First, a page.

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(46 min, 'Willowglass')
TRACK LIST: 1. Peace 1:26 2. Remembering 8:34 3. Garden 8:15 4. Interlude No-1 1:36 5. Tower of the King's Daughter 7:10 6. Summer's Lease 0:18 7. Into the Chase 4:29 8. A Blinding Light 6:36 9. Waking the Angels 5:45 10. The End 1:46 All tracks: by Marshall. Produced by Marshall. LINEUP: Andrew Marshall - guitars, bass; keyboards; flute; drums Dave Brightman - drums
Prolusion. WILLOWGLASS is a vehicle for English multi-instrumentalist and composer Andrew Marshall. The eponymous Willowglass album is his first solo release, although Andrew played in various local groups in Yorkshire over the last 20 years.
Analysis. I always treated so-called solo pilots warily, as their inability to reproduce a full-fledged Prog Rock sound already had time to become the talk of the town. So prior to listening to the album, I most of all feared that "drums" would be a drum machine. Thankfully, I was mistaken in that presupposition. Along with electric, acoustic and classical guitars, keyboards, flute and bass, Andrew plays mainly real acoustic drums, as does his only assistant, Dave Brightman (on a few tracks). With the exception of those on one composition, which I will name in due time, the arrangements for each of the instruments involved were well thought-out, with the distinct division of their 'authorities'. All in all, most of the content of this 10-track instrumental album has a saturated sonic palette and a solid, almost authentic full-band sound. To be more precise, this remark concerns five out of the six longer compositions: Remembering, Garden, Tower of the King's Daughter, Into the Chase and A Blinding Light, having much in common with each other. They run about 35 minutes, which is close to the average duration of the albums Steve Hackett did between 1978 and 1983, which, in turn, isn't an abstract conclusion. The echoes of said period of the former Genesis guitar player's solo creation can be easily heard on each of these, though the second half of Remembering is just Pink Floyd 'while visiting' "The Dark Side of the Moon". That said, only that track and Garden, which is just Hackett 'while watching' "Spectral Mornings", openly reveal derivative features. The other three are much more original and are noticeably more diverse in addition. The music is a fine combination of electric and acoustic textures, with the wide (and fully justified, to say the least) use of Mellotron samples and a good chordal and rhythmic development. While moving in a similar direction, the next to last track: Waking the Angels has no tempo changes and is the one with a drum machine instead of drums. I also disliked its follow-up, The End, where there is nothing apart from the ordinary bass solos. As to the other brief pieces, they are good, especially Interlude No 1, which is music for classical guitar. Peace and Summer's Lease are Ambient-like adaptations of Classical music.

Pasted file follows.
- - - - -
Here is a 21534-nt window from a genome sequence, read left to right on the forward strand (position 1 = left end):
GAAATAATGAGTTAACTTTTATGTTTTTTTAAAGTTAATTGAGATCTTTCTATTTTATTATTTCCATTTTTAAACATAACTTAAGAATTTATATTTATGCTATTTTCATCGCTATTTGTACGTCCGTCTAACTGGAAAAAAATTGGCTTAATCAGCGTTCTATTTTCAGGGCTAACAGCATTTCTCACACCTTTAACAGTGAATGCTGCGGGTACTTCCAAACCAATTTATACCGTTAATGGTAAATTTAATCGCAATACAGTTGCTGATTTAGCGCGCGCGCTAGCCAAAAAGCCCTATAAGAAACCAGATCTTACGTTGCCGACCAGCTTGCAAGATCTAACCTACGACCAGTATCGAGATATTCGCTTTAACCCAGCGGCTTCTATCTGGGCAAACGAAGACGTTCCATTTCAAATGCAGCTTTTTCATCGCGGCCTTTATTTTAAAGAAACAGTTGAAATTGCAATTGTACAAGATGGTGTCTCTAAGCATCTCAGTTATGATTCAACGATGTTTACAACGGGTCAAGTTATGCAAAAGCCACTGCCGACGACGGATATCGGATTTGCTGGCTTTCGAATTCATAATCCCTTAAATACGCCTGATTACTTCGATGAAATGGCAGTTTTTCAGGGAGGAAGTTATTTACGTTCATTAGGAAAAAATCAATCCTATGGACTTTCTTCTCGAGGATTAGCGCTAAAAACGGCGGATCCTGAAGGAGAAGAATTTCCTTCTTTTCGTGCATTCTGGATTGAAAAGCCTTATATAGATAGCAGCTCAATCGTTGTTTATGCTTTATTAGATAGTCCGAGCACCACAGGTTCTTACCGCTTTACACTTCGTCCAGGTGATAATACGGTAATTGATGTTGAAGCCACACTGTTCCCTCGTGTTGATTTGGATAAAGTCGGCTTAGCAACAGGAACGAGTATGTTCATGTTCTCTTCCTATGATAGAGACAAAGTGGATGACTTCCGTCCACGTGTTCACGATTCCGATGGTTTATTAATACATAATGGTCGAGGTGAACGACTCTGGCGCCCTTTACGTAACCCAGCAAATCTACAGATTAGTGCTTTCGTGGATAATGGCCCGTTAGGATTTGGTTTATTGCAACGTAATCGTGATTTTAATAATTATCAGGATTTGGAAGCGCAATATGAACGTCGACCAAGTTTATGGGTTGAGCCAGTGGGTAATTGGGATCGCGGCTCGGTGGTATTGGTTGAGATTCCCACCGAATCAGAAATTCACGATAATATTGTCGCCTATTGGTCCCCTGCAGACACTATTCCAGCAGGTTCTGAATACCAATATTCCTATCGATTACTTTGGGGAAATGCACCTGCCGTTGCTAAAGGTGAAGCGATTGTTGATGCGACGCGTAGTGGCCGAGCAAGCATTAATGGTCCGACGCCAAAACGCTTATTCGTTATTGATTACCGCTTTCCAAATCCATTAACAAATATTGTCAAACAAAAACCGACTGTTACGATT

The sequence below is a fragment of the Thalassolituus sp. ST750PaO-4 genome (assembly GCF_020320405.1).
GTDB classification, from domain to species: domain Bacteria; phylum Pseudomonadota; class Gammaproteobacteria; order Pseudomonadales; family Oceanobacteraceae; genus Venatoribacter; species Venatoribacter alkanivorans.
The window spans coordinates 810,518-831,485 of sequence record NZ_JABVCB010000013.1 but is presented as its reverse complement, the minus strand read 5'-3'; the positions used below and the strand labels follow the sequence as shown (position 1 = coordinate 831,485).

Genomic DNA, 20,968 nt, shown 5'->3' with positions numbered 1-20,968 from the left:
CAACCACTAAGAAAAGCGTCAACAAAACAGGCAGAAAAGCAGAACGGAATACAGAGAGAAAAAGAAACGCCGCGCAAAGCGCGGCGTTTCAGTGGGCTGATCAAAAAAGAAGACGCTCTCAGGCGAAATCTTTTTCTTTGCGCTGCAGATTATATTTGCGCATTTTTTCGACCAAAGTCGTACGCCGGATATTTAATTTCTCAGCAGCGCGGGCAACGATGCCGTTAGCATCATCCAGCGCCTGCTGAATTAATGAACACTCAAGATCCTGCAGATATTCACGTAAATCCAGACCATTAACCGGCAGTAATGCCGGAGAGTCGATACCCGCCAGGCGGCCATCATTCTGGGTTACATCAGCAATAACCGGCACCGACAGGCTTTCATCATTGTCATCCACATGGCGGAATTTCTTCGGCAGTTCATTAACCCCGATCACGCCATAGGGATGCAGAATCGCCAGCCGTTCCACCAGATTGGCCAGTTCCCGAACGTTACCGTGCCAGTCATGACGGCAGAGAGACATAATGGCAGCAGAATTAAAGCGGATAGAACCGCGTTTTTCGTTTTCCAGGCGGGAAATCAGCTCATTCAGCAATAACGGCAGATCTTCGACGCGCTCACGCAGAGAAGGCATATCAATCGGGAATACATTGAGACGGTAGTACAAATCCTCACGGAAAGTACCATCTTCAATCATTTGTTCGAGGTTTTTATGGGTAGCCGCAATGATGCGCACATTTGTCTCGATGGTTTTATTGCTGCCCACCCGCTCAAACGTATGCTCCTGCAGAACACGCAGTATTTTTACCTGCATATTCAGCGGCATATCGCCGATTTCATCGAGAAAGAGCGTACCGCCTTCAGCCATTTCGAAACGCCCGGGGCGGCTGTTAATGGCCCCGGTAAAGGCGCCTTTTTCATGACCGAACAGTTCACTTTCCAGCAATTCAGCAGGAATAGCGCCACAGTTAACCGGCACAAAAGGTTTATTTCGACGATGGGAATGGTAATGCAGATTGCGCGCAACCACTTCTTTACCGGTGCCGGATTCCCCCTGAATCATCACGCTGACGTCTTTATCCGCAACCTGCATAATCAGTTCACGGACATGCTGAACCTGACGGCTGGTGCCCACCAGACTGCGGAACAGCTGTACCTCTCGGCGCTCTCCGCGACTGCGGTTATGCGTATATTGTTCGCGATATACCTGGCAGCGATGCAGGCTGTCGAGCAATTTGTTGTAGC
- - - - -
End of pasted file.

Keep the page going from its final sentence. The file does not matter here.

Conclusion. The album doesn't set any new standards; there are no storms of virtuosity or highly intricate arrangements either, but nevertheless, this is a very decent debut effort overall. Fans of an average symphonic Art-Rock of the end of the '70s, above all those into Steve Hackett and Camel, might want to check out Willowglass.
VM: September 12, 2005
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